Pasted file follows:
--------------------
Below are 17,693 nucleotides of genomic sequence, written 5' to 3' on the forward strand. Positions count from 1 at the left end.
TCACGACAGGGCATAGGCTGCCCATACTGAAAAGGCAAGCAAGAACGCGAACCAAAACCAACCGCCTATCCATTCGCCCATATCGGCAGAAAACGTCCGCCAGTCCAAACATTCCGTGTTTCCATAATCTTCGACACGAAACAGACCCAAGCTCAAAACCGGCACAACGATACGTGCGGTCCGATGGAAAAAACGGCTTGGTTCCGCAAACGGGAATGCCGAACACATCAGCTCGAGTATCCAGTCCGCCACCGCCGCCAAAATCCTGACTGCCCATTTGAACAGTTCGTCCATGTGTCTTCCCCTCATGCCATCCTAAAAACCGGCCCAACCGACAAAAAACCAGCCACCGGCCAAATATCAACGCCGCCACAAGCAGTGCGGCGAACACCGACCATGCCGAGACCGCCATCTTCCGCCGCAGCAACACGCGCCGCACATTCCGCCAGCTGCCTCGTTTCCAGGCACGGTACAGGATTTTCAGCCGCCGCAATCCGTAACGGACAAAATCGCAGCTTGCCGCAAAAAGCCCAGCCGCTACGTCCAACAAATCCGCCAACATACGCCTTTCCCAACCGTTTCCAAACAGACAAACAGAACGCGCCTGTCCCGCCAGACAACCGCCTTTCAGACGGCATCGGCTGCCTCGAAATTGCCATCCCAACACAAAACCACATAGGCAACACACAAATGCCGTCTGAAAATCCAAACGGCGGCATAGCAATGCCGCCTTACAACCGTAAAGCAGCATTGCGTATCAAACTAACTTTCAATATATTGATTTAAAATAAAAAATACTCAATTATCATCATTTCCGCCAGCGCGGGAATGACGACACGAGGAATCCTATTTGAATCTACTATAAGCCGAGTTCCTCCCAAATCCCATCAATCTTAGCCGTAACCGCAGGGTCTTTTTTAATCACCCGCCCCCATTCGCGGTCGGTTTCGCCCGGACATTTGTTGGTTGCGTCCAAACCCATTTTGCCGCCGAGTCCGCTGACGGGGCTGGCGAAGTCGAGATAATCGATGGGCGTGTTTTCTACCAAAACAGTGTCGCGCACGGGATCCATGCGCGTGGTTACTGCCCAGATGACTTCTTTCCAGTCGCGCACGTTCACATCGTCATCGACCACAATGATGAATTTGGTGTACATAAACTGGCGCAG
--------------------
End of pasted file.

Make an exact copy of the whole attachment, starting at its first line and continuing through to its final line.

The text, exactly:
Below are 17,693 nucleotides of genomic sequence, written 5' to 3' on the forward strand. Positions count from 1 at the left end.
TCACGACAGGGCATAGGCTGCCCATACTGAAAAGGCAAGCAAGAACGCGAACCAAAACCAACCGCCTATCCATTCGCCCATATCGGCAGAAAACGTCCGCCAGTCCAAACATTCCGTGTTTCCATAATCTTCGACACGAAACAGACCCAAGCTCAAAACCGGCACAACGATACGTGCGGTCCGATGGAAAAAACGGCTTGGTTCCGCAAACGGGAATGCCGAACACATCAGCTCGAGTATCCAGTCCGCCACCGCCGCCAAAATCCTGACTGCCCATTTGAACAGTTCGTCCATGTGTCTTCCCCTCATGCCATCCTAAAAACCGGCCCAACCGACAAAAAACCAGCCACCGGCCAAATATCAACGCCGCCACAAGCAGTGCGGCGAACACCGACCATGCCGAGACCGCCATCTTCCGCCGCAGCAACACGCGCCGCACATTCCGCCAGCTGCCTCGTTTCCAGGCACGGTACAGGATTTTCAGCCGCCGCAATCCGTAACGGACAAAATCGCAGCTTGCCGCAAAAAGCCCAGCCGCTACGTCCAACAAATCCGCCAACATACGCCTTTCCCAACCGTTTCCAAACAGACAAACAGAACGCGCCTGTCCCGCCAGACAACCGCCTTTCAGACGGCATCGGCTGCCTCGAAATTGCCATCCCAACACAAAACCACATAGGCAACACACAAATGCCGTCTGAAAATCCAAACGGCGGCATAGCAATGCCGCCTTACAACCGTAAAGCAGCATTGCGTATCAAACTAACTTTCAATATATTGATTTAAAATAAAAAATACTCAATTATCATCATTTCCGCCAGCGCGGGAATGACGACACGAGGAATCCTATTTGAATCTACTATAAGCCGAGTTCCTCCCAAATCCCATCAATCTTAGCCGTAACCGCAGGGTCTTTTTTAATCACCCGCCCCCATTCGCGGTCGGTTTCGCCCGGACATTTGTTGGTTGCGTCCAAACCCATTTTGCCGCCGAGTCCGCTGACGGGGCTGGCGAAGTCGAGATAATCGATGGGCGTGTTTTCTACCAAAACAGTGTCGCGCACGGGATCCATGCGCGTGGTTACTGCCCAGATGACTTCTTTCCAGTCGCGCACGTTCACATCGTCATCGACCACAATGATGAATTTGGTGTACATAAACTGGCGCAG